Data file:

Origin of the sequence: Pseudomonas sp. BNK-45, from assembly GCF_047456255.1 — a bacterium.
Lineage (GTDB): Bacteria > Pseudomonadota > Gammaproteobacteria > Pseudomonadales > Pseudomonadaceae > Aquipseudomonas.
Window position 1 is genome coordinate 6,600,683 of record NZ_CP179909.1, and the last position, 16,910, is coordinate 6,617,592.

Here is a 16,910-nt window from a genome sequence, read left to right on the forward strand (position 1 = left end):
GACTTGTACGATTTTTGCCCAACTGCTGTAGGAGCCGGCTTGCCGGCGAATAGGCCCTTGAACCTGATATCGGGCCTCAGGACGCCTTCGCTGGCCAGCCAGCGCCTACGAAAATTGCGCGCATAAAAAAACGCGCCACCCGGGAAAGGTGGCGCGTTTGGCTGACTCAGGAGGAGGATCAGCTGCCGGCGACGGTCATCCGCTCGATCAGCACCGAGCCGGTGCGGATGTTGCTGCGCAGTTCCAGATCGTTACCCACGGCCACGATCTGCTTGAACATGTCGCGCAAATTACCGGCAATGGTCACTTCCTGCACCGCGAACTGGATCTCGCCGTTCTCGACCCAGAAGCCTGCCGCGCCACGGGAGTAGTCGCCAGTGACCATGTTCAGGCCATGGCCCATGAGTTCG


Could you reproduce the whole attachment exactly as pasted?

Origin of the sequence: Pseudomonas sp. BNK-45, from assembly GCF_047456255.1 — a bacterium.
Lineage (GTDB): Bacteria > Pseudomonadota > Gammaproteobacteria > Pseudomonadales > Pseudomonadaceae > Aquipseudomonas.
Window position 1 is genome coordinate 6,600,683 of record NZ_CP179909.1, and the last position, 16,910, is coordinate 6,617,592.

Here is a 16,910-nt window from a genome sequence, read left to right on the forward strand (position 1 = left end):
GACTTGTACGATTTTTGCCCAACTGCTGTAGGAGCCGGCTTGCCGGCGAATAGGCCCTTGAACCTGATATCGGGCCTCAGGACGCCTTCGCTGGCCAGCCAGCGCCTACGAAAATTGCGCGCATAAAAAAACGCGCCACCCGGGAAAGGTGGCGCGTTTGGCTGACTCAGGAGGAGGATCAGCTGCCGGCGACGGTCATCCGCTCGATCAGCACCGAGCCGGTGCGGATGTTGCTGCGCAGTTCCAGATCGTTACCCACGGCCACGATCTGCTTGAACATGTCGCGCAAATTACCGGCAATGGTCACTTCCTGCACCGCGAACTGGATCTCGCCGTTCTCGACCCAGAAGCCTGCCGCGCCACGGGAGTAGTCGCCAGTGACCATGTTCAGGCCATGGCCCATGAGTTCG